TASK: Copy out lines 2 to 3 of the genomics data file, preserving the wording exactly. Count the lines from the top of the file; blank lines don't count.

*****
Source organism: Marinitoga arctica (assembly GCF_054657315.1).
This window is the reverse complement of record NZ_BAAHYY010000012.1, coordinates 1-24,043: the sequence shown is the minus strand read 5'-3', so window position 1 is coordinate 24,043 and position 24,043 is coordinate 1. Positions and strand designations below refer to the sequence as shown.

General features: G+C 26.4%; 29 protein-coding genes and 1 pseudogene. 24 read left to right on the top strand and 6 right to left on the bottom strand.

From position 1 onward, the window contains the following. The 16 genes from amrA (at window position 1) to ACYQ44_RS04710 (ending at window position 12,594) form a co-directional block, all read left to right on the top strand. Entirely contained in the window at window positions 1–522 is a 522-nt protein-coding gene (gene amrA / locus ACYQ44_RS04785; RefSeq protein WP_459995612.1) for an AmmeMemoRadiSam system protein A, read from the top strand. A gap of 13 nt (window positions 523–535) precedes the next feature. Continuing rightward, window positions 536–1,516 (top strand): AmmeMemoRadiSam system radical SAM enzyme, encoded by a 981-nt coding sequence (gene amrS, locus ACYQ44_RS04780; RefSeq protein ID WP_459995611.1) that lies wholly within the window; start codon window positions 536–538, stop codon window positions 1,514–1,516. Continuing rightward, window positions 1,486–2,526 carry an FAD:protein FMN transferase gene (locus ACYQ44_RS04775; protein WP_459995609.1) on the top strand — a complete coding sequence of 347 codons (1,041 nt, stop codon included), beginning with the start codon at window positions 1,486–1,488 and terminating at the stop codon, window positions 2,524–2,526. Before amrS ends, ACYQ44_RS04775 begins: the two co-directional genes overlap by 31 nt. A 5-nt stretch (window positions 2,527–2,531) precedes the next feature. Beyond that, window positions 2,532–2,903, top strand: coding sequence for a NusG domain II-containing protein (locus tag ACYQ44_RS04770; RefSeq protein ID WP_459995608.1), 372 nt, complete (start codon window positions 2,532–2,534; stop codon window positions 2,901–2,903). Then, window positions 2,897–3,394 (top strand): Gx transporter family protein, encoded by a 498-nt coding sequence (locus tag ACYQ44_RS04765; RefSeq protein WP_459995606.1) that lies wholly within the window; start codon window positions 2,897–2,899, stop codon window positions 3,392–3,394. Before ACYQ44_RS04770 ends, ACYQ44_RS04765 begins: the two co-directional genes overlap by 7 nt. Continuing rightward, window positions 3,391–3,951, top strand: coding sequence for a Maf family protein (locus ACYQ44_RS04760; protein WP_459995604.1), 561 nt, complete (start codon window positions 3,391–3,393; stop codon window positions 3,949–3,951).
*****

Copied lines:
This window is the reverse complement of record NZ_BAAHYY010000012.1, coordinates 1-24,043: the sequence shown is the minus strand read 5'-3', so window position 1 is coordinate 24,043 and position 24,043 is coordinate 1. Positions and strand designations below refer to the sequence as shown.

General features: G+C 26.4%; 29 protein-coding genes and 1 pseudogene. 24 read left to right on the top strand and 6 right to left on the bottom strand.